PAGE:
When a bank approves a loan facility, it will typically require the registration of a mortgage bond over the borrower’s immovable property in order to secure the debt.
More often than not, the loan facility will require security in addition to the mortgage bond, typically in the form of a guarantee or surety given by a third party (who is related to the borrower) in favour of the bank for the debts of the borrower.
This phenomenon constitutes the granting of financial assistance and is common in mortgage-backed loan facilities. In practice, other forms of financial assistance include scenarios where the third party guarantees in favour of the bank the due performance of the borrower’s obligations to the bank, where the debit order is debited from the third party’s bank account, or where the third party undertakes to fund cashflow shortfalls in favour of the borrower.
Our law dictates certain requirements in instances where the third party is a company.
Briefly, the requirements in terms of Section 45 of the Companies Act are as follows:
- The financial assistance must not be in contravention with the provisions of the company’s Memorandum of Incorporation;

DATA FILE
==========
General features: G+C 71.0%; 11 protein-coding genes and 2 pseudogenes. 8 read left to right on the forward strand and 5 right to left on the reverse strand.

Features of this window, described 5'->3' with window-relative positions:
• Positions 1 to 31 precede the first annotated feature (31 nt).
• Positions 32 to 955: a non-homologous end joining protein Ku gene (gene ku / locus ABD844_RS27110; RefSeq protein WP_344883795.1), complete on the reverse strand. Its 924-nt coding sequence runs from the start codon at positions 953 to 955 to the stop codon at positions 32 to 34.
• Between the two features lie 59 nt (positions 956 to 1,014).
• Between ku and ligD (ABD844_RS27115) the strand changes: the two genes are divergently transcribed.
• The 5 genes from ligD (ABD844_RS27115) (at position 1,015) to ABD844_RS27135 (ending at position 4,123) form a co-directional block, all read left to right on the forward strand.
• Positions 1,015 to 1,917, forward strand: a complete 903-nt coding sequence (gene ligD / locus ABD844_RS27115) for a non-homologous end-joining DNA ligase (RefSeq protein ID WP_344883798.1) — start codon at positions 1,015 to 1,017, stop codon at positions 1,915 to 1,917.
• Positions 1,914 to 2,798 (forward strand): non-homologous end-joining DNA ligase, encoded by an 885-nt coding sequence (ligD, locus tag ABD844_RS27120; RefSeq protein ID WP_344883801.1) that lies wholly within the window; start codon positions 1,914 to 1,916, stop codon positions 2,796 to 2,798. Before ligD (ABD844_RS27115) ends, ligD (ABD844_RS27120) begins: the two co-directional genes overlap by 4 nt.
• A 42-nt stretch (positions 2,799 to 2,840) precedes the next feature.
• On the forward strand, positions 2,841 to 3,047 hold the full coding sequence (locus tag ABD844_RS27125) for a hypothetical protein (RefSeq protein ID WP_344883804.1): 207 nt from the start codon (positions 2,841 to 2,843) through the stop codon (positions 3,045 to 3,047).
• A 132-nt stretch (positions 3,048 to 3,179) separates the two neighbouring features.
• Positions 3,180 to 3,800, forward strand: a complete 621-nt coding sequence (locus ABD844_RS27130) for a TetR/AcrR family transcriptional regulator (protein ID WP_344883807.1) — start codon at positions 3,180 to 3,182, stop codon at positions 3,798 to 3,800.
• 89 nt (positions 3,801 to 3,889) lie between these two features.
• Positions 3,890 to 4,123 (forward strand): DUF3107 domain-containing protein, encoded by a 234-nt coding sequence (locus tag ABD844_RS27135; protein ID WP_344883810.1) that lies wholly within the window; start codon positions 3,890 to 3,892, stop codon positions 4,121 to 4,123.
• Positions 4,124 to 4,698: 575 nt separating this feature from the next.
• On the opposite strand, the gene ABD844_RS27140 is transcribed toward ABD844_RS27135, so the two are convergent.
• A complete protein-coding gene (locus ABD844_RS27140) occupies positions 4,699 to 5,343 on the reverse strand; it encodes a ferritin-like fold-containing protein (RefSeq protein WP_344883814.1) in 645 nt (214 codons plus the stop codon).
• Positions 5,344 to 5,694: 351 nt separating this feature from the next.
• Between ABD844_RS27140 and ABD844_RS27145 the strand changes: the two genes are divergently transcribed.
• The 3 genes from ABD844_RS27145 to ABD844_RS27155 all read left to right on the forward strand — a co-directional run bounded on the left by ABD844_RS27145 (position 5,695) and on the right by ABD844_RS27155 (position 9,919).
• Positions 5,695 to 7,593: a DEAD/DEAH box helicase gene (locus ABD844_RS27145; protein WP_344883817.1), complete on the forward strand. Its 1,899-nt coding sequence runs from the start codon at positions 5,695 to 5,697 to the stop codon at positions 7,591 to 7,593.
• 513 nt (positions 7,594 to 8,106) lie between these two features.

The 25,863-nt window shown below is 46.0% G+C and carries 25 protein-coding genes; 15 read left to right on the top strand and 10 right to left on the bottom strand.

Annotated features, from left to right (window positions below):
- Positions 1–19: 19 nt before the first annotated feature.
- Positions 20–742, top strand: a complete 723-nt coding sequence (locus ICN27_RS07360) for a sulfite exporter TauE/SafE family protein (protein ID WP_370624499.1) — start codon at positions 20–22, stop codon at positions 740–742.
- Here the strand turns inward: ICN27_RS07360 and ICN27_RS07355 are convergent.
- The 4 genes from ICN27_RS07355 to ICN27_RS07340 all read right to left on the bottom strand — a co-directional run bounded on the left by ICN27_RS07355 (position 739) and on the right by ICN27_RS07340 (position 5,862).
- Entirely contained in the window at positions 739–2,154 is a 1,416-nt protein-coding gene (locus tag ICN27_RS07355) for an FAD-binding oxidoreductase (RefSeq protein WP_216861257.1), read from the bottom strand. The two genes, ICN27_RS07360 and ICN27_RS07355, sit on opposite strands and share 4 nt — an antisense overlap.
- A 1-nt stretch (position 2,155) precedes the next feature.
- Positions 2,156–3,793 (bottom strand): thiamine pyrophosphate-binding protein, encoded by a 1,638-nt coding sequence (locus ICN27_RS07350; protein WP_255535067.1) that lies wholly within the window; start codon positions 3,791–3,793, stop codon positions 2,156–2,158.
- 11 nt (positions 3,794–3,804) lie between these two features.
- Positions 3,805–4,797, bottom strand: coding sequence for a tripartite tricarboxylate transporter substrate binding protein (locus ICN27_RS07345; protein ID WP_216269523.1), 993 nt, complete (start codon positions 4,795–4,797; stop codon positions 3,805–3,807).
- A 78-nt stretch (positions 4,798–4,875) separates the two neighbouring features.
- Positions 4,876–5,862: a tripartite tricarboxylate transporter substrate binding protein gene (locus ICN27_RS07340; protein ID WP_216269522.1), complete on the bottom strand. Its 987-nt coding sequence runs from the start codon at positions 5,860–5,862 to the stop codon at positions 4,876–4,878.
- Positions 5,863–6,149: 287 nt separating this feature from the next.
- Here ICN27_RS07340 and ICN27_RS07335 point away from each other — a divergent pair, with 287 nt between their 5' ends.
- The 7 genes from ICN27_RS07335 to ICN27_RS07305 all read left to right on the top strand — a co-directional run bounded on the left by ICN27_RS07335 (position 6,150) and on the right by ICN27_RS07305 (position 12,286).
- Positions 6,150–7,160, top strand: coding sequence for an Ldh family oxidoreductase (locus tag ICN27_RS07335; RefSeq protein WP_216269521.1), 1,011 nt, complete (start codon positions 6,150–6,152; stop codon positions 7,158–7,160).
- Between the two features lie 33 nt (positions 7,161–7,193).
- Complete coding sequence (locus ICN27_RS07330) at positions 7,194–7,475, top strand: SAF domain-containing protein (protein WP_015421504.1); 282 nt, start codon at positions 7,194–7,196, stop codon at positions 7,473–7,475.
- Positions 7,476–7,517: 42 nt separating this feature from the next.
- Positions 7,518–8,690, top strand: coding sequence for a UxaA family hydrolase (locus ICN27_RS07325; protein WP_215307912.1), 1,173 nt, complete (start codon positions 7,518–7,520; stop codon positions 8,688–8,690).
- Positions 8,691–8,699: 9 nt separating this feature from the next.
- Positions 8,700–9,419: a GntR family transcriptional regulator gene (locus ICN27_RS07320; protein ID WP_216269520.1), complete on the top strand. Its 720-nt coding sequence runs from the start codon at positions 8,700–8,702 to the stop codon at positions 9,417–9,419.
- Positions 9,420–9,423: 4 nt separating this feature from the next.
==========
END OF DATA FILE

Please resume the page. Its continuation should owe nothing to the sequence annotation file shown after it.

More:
- The financial assistance must be duly sanctioned in terms of an authorising resolution by the board of directors;
- The directors must be satisfied that, immediately after providing the financial assistance, the company would satisfy the solvency and liquidity test;
- The directors must be satisfied that the terms under which the financial assistance is proposed to be given are fair and reasonable to the company;
- Written notice of the director’s resolution must be provided to all shareholders and to any trade union representing the company’s employees;
- The financial assistance must be duly approved in terms of a special resolution by the shareholders of the company; and
- The financial assistance must be pursuant to an employee scheme that satisfies the requirements of Section 97, if applicable.
The effects of non-compliance with Section 45 of the Companies Act are as follows:
- The director’s resolution and any agreement with respect to the provision of financial assistance will be void; and
- Any director who was present at the meeting whereby the resolution was passed and failed to vote against it, knowing that the financial assistance does not comply with the above requirements will be held personally liable for any loss, damages or costs sustained by the company as a direct or indirect consequence of the financial assistance.
It is important that the bank, the borrower, and the third party guarantor or surety ensure compliance with the above requirements to avoid risk, over-exposure and legal disputes subsequent to financial assistance.